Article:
Plant invasion and speciation along elevational gradients on the oceanic island La Palma, Canary Islands

Journal article
(Original article)


Publication Details

Author(s): Steinbauer M, Irl SDH, Maria Gonzalez-Mancebo J, Breiner FT, Hernandez-Hernandez R, Hopfenmueller S, Kidane Y, Jentsch A, Beierkuhnlein C
Journal: Ecology and Evolution
Publisher: John Wiley and Sons Ltd
Publication year: 2017
Volume: 7
Journal issue: 2
Pages range: 771-779
ISSN: 2045-7758
Language: English


Abstract


Ecosystems that provide environmental opportunities but are poor in species and functional richness generally support speciation as well as invasion processes. These processes are expected not to be equally effective along elevational gradients due to specific ecological, spatial, and anthropogenic filters, thus controlling the dispersal and establishment of species. Here, we investigate speciation and invasion processes along elevational gradients. We assess the vascular plant species richness as well as the number and percentage of endemic species and non-native species systematically along three elevational gradients covering large parts of the climatic range of La Palma, Canary Islands. Species richness was negatively correlated with elevation, while the percentage of Canary endemic species showed a positive relationship. However, the percentage of Canary–Madeira endemics did not show a relationship with elevation. Non-native species richness (indicating invasion) peaked at 500 m elevation and showed a consistent decline until about 1,200 m elevation. Above that limit, no non-native species were present in the studied elevational gradients. Ecological, anthropogenic, and spatial filters control richness, diversification, and invasion with elevation. With increase in elevation, richness decreases due to species–area relationships. Ecological limitations of native ruderal species related to anthropogenic pressure are in line with the absence of non-native species from high elevations indicating directional ecological filtering. Increase in ecological isolation with elevation drives diversification and thus increased percentages of Canary endemics. The best preserved eastern transect, including mature laurel forests, is an exception. The high percentage of Canary–Madeira endemics indicates the cloud forest's environmental uniqueness—and thus ecological isolation—beyond the Macaronesian islands.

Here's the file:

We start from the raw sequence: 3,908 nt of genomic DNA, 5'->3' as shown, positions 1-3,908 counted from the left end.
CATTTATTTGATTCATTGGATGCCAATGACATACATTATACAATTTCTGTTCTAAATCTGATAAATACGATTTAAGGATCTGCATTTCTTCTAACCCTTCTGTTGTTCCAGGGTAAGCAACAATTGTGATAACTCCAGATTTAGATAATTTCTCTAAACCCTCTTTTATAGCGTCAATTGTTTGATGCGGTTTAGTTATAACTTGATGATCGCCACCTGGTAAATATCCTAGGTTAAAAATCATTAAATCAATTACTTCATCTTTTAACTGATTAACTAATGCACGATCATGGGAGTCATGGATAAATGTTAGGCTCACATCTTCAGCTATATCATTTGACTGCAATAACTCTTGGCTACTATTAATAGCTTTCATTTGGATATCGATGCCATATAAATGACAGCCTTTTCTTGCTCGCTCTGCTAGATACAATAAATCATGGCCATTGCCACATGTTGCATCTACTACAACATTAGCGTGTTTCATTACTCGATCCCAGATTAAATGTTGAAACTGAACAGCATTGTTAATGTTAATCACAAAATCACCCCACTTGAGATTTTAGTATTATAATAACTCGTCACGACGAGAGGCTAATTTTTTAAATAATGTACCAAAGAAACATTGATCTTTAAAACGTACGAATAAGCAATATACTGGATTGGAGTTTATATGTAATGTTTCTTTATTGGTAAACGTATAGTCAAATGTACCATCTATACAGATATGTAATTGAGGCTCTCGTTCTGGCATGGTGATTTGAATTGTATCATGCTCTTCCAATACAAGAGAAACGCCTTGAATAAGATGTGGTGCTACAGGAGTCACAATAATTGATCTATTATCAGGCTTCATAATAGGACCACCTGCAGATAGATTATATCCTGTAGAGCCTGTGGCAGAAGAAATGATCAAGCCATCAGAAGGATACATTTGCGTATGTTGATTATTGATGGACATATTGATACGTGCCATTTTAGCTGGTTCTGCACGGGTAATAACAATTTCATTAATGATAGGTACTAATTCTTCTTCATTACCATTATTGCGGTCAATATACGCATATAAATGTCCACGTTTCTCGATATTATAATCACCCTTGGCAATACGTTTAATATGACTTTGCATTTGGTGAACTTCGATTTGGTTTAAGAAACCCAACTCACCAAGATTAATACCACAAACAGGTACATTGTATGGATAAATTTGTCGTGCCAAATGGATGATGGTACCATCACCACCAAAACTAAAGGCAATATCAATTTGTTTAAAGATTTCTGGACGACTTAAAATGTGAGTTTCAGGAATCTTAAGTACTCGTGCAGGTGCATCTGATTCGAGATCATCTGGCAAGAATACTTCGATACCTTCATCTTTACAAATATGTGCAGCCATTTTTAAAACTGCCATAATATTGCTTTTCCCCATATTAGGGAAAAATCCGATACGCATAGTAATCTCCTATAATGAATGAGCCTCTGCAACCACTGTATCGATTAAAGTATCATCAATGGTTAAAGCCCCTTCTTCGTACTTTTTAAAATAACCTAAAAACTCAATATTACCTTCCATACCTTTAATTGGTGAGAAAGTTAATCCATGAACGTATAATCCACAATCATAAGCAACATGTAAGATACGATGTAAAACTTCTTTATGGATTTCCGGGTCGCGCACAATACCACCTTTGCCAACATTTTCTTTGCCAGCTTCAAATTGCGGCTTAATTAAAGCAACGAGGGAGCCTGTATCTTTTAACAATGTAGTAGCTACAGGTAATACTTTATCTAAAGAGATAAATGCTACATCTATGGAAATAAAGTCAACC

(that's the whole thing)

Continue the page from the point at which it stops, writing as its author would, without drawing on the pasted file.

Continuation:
FAU Authors / FAU Editors

Steinbauer, Manuel Prof. Dr.
Professur für System-Paläobiologie


External institutions
Eidg. Forschungsanstalt für Wald, Schnee und Landschaft WSL
Julius-Maximilians-Universität Würzburg
Universidad de La Laguna
Universität Bayreuth


How to cite

APA:
Steinbauer, M., Irl, S.D.H., Maria Gonzalez-Mancebo, J., Breiner, F.T., Hernandez-Hernandez, R., Hopfenmueller, S.,... Beierkuhnlein, C. (2017). Plant invasion and speciation along elevational gradients on the oceanic island La Palma, Canary Islands. Ecology and Evolution, 7(2), 771-779. https://dx.doi.org/10.1002/ece3.2640

MLA:
Steinbauer, Manuel, et al. "Plant invasion and speciation along elevational gradients on the oceanic island La Palma, Canary Islands." Ecology and Evolution 7.2 (2017): 771-779.

BibTeX: 

Last updated on 2018-11-11 at 13:50